architectural projects in progress.
After hurricane flooding destroyed their home on the intra-coastal waterway, this couple chose to rebuild for resiliency, despite the emergency of having no house to live in and a tight budget. The new house is built on piers and is sited to take full advantage of sunshine and views. Wide overhangs protect door and window openings and cover much of the porch that wraps around the entire house, since outdoor living is as important as indoor living in this breezy South Carolina town. The house has a compact footprint and open floor plan, and built with materials selected to endure the elements.
Elevating a home on piers has some benefits in terms of views, but for one family member with mobility issues it presented some obvious difficulties. A home elevator and ramp make access possible, and once inside all spaces are designed to accommodate a wheelchair.
addition to historic private residence
The owner of this circa 1780 residence has completely rehabilitated a structure perilously close to being lost, and he wanted to expand it to accommodate his growing family. Serving for many years as a cottage for the caretaker of Belmont, the historic house across the street that was the home of the painter Gari Melchers, this modest house had no kitchen or bathrooms and the second floor ceilings are less than 6 feet high, making it tough to live in.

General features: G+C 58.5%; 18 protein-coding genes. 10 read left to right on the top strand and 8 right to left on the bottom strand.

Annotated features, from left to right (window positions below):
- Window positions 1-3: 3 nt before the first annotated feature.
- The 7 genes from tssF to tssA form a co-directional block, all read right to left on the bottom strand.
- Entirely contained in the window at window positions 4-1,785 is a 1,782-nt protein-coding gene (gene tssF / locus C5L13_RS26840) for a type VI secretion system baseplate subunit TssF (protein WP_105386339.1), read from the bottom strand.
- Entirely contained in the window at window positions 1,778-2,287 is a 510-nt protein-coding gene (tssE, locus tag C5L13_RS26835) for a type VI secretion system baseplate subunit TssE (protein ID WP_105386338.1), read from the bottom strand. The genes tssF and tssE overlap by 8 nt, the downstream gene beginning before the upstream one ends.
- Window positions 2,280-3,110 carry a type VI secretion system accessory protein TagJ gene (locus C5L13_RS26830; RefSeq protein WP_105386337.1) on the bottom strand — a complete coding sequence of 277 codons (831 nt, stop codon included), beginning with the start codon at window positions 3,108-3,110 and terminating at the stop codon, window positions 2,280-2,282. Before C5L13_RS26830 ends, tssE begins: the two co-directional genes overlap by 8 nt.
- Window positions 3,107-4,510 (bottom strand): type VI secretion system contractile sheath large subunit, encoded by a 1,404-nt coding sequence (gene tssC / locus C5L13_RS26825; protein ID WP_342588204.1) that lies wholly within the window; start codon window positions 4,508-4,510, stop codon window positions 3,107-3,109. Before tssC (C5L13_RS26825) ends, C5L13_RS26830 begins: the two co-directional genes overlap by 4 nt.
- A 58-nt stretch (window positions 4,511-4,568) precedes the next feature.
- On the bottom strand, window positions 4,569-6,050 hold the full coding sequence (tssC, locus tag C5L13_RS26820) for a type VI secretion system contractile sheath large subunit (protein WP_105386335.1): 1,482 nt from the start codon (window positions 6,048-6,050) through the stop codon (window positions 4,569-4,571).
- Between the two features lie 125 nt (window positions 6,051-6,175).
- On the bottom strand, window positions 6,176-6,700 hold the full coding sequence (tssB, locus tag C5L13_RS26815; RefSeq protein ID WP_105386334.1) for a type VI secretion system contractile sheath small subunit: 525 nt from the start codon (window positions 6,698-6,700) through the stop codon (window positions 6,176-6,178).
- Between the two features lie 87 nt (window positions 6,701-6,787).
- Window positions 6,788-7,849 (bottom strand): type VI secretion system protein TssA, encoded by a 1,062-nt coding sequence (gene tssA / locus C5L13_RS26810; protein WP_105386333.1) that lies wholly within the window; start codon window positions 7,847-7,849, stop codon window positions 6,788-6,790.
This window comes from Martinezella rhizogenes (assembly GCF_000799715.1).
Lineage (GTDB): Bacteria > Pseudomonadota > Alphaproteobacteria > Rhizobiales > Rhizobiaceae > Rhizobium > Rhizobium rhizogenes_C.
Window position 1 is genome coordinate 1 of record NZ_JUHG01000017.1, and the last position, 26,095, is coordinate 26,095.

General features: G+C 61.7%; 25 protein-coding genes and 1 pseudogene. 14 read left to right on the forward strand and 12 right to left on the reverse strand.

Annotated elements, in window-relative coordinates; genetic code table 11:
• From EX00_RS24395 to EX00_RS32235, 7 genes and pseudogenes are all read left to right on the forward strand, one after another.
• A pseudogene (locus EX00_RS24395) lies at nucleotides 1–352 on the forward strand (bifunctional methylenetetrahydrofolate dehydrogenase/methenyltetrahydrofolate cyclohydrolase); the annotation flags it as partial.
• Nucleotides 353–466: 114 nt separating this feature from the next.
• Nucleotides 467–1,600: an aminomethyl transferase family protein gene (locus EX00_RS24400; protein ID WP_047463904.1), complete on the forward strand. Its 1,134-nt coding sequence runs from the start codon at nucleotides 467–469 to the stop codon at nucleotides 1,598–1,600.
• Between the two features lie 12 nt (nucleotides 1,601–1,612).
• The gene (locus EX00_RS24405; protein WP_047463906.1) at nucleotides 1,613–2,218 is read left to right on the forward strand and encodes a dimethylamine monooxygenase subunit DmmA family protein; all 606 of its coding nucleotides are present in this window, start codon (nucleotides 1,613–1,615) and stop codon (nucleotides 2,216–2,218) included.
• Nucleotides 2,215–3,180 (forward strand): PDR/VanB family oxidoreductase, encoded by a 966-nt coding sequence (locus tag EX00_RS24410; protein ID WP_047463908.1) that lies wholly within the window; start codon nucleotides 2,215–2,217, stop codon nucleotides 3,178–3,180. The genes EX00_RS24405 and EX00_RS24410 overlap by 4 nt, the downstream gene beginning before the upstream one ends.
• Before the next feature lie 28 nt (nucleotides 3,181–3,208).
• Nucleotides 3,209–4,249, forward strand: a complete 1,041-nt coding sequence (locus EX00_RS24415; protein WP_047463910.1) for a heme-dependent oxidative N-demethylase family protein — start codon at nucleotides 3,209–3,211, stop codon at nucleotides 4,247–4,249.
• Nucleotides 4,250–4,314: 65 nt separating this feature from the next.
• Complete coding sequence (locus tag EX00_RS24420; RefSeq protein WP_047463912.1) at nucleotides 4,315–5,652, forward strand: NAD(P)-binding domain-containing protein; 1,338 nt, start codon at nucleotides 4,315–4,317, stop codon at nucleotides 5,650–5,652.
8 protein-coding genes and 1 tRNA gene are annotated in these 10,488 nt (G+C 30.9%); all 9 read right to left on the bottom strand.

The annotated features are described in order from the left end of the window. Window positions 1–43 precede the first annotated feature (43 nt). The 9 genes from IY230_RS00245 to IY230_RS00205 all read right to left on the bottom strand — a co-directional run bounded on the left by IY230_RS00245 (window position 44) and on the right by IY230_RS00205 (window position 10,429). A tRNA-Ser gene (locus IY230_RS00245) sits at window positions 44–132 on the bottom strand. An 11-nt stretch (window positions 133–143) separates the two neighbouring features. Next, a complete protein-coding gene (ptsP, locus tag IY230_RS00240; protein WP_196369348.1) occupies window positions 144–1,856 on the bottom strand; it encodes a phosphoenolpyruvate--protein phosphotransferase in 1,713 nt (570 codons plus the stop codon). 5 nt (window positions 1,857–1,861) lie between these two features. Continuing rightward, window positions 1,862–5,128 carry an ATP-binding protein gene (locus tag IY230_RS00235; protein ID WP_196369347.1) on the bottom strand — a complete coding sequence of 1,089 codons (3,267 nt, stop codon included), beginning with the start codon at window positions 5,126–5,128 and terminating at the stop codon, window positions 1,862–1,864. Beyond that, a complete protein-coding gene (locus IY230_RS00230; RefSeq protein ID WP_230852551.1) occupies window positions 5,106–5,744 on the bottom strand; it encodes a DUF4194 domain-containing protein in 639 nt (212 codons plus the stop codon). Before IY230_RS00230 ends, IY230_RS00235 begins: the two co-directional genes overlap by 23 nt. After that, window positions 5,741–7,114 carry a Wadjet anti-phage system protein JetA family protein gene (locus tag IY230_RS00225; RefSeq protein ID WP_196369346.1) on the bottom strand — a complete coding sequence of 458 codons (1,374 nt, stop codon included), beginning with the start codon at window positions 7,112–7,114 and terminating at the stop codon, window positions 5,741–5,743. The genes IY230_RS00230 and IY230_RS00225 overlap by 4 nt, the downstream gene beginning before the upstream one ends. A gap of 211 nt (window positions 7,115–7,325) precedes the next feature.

Because of its historic status, however, an addition needed to be differentiated from the primary historic structure and, although it is quite a small structure, not overwhelm it. This was accomplished by creating a narrow hyphen that connects to a small length of the original rear of the house where the gambrel roof planes shift. The hyphen includes a new entrance on the main level and a bathroom and laundry room inside its narrow roof which relies on dormers to expand the usable interior space. Beyond the hyphen sits the main volume of the addition containing a family room and kitchen on the first floor and a master bedroom on the second floor, with a generous staircase with a view of Belmont on the hill beyond. The new wing has a steeply pitched roof that complements the gambrel roof of the original house, and both gable end facades include prominent chimneys. South facing doors and windows are protected by overhangs and lead to a generous patio connecting the living space to this riverfront site.